October 18, 2014
botaniverse:

Toxic, psychoactive Jimsonweed grows in Downtown NYC

"Beyond the innocuously descriptive "moonflower" (the tubular flowers open by night) and "thorn apple," various sources identify it as "devil’s apple," "devil’s snare," "devil’s weed," "devil’s trumpet" (and "angel’s trumpet"), "mad apple," and "locoweed," among many others."
See? A bit of plant knowledge makes the world a more interesting place. After all, you never know what might be growing right next to you. ~LM

botaniverse:

Toxic, psychoactive Jimsonweed grows in Downtown NYC

"Beyond the innocuously descriptive "moonflower" (the tubular flowers open by night) and "thorn apple," various sources identify it as "devil’s apple," "devil’s snare," "devil’s weed," "devil’s trumpet" (and "angel’s trumpet"), "mad apple," and "locoweed," among many others."

See? A bit of plant knowledge makes the world a more interesting place. After all, you never know what might be growing right next to you. ~LM

October 7, 2014

ellerykr:

Orchid wall 🌸

Orchid specimens sometimes need special treatment in greenhouses—in fact, many of the epiphytic varieties get their own unique little homes. You’ll find lattices just like this in our Nolen Greenhouses for Living Collections, where some of the world’s rarest/smallest/weirdest orchid species grow happily on vertical substrates. —MN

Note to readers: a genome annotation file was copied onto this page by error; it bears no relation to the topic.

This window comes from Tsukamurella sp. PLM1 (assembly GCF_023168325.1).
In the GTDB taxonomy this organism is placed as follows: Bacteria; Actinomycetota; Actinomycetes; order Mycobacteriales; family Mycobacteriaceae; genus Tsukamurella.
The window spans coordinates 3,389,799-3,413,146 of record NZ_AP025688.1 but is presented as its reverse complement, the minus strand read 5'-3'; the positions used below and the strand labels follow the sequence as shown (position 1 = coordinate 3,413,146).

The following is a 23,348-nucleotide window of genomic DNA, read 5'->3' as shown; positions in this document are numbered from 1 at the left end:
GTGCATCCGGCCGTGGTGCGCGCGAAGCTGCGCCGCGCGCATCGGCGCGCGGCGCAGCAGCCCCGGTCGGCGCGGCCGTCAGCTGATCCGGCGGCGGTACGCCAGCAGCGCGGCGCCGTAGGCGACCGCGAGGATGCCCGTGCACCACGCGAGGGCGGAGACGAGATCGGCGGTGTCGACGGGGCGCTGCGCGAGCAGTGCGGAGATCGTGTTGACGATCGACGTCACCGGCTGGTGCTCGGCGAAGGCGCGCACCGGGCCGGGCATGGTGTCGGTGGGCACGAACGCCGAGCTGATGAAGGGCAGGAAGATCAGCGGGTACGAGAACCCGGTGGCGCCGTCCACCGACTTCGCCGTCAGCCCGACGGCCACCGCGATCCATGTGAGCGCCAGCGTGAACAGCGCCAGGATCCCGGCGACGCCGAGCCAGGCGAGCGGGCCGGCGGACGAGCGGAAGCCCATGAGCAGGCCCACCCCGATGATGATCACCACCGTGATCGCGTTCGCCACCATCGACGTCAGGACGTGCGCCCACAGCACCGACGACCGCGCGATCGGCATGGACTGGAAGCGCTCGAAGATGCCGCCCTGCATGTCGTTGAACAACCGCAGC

June 29, 2014

"Every year, we try and improve our cultivars. When I started, we would have four or five days of really good courts. We’re now getting to maybe day 10 or 11, so we’re almost grabbing an extra week. Ultimately we would like to get through the whole fortnight that way, but whether that’s possible I don’t know. You find that the grass technology improves but the players are getting bigger and stronger so it kind of balances.

While the World Cup is all anybody is talking about, another beloved athletic championship is also underway: Wimbledon. The Telegraph has an interesting interview with the head groundsman, Neil Stubley, who occupies just one of the many fascinating but lesser-known horticultural professions. Any professional sport that requires turf has a similar specialist. A life in the world of plants can take you some unexpected places. ~LM
(via Wimbledon 2013: how to serve up a perfect grass court - Telegraph)

"Every year, we try and improve our cultivars. When I started, we would have four or five days of really good courts. We’re now getting to maybe day 10 or 11, so we’re almost grabbing an extra week. Ultimately we would like to get through the whole fortnight that way, but whether that’s possible I don’t know. You find that the grass technology improves but the players are getting bigger and stronger so it kind of balances.